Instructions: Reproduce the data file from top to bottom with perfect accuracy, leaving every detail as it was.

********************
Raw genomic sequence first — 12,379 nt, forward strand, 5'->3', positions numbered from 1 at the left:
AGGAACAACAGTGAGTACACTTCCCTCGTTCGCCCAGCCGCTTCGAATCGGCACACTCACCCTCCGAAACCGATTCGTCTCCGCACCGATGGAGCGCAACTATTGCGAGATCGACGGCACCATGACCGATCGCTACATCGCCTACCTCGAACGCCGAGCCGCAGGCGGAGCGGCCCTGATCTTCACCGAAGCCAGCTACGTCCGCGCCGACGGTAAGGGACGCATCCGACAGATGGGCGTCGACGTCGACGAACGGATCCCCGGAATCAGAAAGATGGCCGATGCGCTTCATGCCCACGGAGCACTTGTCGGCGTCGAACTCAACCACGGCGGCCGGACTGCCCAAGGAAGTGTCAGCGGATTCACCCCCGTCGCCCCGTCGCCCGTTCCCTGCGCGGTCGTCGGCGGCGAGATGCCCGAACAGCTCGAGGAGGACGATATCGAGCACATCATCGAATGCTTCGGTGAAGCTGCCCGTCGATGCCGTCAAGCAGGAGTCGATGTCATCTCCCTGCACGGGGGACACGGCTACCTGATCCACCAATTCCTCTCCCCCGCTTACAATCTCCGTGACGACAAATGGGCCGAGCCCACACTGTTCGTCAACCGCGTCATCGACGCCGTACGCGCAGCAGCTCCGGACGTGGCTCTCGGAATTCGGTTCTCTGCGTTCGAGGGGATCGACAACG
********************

Raw genomic sequence first — 12,379 nt, forward strand, 5'->3', positions numbered from 1 at the left:
AGGAACAACAGTGAGTACACTTCCCTCGTTCGCCCAGCCGCTTCGAATCGGCACACTCACCCTCCGAAACCGATTCGTCTCCGCACCGATGGAGCGCAACTATTGCGAGATCGACGGCACCATGACCGATCGCTACATCGCCTACCTCGAACGCCGAGCCGCAGGCGGAGCGGCCCTGATCTTCACCGAAGCCAGCTACGTCCGCGCCGACGGTAAGGGACGCATCCGACAGATGGGCGTCGACGTCGACGAACGGATCCCCGGAATCAGAAAGATGGCCGATGCGCTTCATGCCCACGGAGCACTTGTCGGCGTCGAACTCAACCACGGCGGCCGGACTGCCCAAGGAAGTGTCAGCGGATTCACCCCCGTCGCCCCGTCGCCCGTTCCCTGCGCGGTCGTCGGCGGCGAGATGCCCGAACAGCTCGAGGAGGACGATATCGAGCACATCATCGAATGCTTCGGTGAAGCTGCCCGTCGATGCCGTCAAGCAGGAGTCGATGTCATCTCCCTGCACGGGGGACACGGCTACCTGATCCACCAATTCCTCTCCCCCGCTTACAATCTCCGTGACGACAAATGGGCCGAGCCCACACTGTTCGTCAACCGCGTCATCGACGCCGTACGCGCAGCAGCTCCGGACGTGGCTCTCGGAATTCGGTTCTCTGCGTTCGAGGGGATCGACAACG